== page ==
How JustAnswer Works:
  • Ask an Expert
    Experts are full of valuable knowledge and are ready to help with any question. Credentials confirmed by a Fortune 500 verification firm.
  • Get a Professional Answer
    Via email, text message, or notification as you wait on our site.
    Ask follow up questions if you need to.
  • 100% Satisfaction Guarantee
    Rate the answer you receive.
Ask Buachaill Your Own Question
Buachaill
Buachaill, Barrister
Category: Law
Satisfied Customers: 10539
Experience:  Barrister 17 years experience
53108719
Type Your Law Question Here...
Buachaill is online now

My small family company (“C”) is a part owner (50%) of a small

Resolved Question:

My small family company (“C”) is a part owner (50%) of a small business centre property run by my son through a separate limited liability partnership (“LLP”). The LLP is also part owned by him and the family company (50;50)
NatWest bank lent the LLP money secured by a charge on the property. As chairman of “C” I have sought to determine the extent of the outstanding liability and have requested copies of the bank statements of the LLP. Initially, I simply sought to establish the extent of the Mortgage / Loan to the LLP. Subsequently I have sought copies of all the bank statements as I have suspicions that the business centre is not being run properly and that rentals due to the business centre have gone missing and inappropriate expenses charged.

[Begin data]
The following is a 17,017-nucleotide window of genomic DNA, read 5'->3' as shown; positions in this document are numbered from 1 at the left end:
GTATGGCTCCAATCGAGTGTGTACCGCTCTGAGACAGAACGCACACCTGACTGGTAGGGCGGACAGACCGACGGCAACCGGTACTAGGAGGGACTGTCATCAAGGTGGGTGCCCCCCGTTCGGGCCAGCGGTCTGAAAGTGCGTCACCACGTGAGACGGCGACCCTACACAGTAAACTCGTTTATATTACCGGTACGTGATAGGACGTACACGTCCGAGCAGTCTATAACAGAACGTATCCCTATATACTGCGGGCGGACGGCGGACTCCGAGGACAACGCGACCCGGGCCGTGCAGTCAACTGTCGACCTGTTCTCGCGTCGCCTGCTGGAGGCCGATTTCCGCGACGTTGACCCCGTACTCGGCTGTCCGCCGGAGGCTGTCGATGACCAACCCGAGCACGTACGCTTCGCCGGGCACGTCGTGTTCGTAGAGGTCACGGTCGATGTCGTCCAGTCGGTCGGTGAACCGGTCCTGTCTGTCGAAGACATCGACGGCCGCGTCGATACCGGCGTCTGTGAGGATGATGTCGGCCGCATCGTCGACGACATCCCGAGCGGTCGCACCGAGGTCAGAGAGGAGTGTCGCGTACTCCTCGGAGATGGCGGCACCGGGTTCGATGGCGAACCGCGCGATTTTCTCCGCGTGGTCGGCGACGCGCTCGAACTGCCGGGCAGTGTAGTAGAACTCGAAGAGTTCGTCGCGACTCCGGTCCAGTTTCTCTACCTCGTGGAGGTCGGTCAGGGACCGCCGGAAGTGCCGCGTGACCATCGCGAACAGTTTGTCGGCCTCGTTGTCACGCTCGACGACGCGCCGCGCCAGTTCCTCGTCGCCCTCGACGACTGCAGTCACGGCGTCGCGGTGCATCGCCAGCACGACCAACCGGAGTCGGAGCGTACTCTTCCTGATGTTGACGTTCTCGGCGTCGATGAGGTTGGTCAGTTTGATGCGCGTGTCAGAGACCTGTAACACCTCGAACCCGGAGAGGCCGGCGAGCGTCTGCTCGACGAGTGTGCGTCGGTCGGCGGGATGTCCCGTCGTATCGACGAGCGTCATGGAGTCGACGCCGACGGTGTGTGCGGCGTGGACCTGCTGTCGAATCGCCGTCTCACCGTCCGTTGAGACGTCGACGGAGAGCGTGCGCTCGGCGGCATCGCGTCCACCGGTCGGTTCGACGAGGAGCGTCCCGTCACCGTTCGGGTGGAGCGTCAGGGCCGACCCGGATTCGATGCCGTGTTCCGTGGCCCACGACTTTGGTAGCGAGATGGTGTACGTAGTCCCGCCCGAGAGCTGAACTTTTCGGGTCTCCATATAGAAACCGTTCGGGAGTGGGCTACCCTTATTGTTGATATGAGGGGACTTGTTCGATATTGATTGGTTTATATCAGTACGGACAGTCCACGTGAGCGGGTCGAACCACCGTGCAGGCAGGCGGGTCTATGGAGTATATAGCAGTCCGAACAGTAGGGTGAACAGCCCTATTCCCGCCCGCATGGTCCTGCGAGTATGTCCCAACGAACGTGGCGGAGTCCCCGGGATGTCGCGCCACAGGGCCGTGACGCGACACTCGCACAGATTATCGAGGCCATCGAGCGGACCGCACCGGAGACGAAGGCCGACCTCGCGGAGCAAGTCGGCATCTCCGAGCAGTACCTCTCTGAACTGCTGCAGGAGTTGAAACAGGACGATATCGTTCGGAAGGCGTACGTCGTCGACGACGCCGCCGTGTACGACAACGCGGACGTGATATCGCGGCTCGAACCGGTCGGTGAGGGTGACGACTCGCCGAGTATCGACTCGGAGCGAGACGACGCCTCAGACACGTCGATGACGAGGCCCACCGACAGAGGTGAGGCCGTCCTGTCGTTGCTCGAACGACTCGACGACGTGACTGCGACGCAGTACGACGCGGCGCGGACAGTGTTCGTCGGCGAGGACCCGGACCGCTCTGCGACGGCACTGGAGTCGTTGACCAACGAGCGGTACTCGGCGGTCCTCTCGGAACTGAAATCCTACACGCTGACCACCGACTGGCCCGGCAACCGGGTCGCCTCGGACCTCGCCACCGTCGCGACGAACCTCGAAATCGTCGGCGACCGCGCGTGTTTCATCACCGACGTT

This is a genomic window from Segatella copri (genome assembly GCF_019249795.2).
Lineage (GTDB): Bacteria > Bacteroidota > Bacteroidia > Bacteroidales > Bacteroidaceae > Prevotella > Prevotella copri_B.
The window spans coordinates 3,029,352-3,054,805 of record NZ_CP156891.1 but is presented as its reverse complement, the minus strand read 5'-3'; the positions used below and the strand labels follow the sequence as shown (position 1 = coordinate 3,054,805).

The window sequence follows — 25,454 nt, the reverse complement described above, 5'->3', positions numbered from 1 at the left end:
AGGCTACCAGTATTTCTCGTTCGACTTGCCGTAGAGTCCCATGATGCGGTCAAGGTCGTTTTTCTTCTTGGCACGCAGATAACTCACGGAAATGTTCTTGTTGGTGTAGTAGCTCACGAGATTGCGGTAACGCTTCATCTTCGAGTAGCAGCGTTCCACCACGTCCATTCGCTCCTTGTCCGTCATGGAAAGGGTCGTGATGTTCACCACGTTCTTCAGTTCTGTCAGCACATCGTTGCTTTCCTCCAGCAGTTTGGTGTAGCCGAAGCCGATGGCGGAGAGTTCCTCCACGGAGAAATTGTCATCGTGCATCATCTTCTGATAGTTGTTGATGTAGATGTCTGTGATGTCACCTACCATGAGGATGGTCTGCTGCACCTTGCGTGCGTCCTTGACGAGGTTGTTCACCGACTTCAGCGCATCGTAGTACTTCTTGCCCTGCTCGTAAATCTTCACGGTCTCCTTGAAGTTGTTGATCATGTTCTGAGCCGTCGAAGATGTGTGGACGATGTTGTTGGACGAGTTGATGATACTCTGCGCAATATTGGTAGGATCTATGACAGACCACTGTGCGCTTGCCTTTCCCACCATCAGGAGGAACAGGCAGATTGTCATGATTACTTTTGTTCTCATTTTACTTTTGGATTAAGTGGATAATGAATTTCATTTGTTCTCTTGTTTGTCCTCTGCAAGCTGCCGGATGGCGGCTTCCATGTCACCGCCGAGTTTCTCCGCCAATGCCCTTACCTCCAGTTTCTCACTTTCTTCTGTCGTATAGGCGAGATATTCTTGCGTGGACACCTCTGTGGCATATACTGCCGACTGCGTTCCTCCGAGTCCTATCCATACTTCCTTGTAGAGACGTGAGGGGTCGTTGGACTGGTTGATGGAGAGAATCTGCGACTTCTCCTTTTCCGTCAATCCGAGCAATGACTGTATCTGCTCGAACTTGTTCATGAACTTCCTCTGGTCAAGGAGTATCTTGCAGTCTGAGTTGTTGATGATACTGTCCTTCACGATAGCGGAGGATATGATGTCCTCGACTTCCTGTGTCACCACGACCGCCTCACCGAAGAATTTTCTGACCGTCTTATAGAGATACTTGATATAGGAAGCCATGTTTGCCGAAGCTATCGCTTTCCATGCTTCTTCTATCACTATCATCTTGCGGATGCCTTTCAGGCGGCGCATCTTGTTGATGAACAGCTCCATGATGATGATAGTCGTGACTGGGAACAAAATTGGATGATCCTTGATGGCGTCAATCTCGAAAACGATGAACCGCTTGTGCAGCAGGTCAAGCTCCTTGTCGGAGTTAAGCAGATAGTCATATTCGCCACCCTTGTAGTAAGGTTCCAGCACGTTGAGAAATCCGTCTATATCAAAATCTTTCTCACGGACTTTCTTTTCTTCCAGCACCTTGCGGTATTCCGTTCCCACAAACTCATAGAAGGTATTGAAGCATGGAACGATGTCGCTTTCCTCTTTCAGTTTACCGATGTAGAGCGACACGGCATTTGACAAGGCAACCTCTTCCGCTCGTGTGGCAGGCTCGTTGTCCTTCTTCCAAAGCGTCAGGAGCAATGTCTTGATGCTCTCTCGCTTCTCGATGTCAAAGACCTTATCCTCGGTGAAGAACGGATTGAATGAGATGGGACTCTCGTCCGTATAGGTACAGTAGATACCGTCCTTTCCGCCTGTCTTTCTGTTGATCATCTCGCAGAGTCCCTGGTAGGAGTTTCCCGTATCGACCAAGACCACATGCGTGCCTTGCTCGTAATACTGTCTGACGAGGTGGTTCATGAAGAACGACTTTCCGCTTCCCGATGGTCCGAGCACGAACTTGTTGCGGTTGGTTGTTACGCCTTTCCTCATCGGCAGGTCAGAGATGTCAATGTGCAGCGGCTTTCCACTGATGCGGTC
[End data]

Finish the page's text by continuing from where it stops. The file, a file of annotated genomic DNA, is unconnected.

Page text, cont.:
NatWest have refused to supply any statements on the grounds that “C” is not an authorised party to the account. It was originally but the bank say they have no records showing that “C” was. They have been advised by my son that “C” is not now an authorised party. NatWest also claimed that, according to their records, “C” was not a guarantor. Their charge was shown on the title deeds.
NatWest now say that “C” will need a Court Order before they will release the statements. How do I, on behalf of “C”, obtain a Court Order for them to disclose the information
Submitted: 2 years ago.
Category: Law
Expert:  Buachaill replied 2 years ago.
1. Here, an action will have to be taken in the name of C against Nat West bank as the party ultimately interested in the loan liability seeking an order for disclosure of the extent of the loan liability. So I would advise you to get the services of a solicitor for C who will institute this action for disclosure, as legal proceedings will have to be issued to set aside the obligation of confidentiality owed by Nat West to its customer, which in this instance is the Limited Liability Partnership.2. Secondly, you should consider whether C would be able to obtain this financial information under the rules governing the Limited liability Partnership. As 50 % owner it is entitled to financial information as partner in the limited liability partnership as it has a direct financial liability for any liability entered into up to the limit of liability of LLP. Accordingly, the first step I would advise you to get any solicitor C hires to do is to look at the rules governing the LLP as the financial information about the liability to Nat West is possibly obtainable by C under the rules governing the LLP. As not all LLPs are the same, it is essential that you get a solicitor to read the LLPs foundation documents. In this way, going to court might be avoided.
Buachaill and other Law Specialists are ready to help you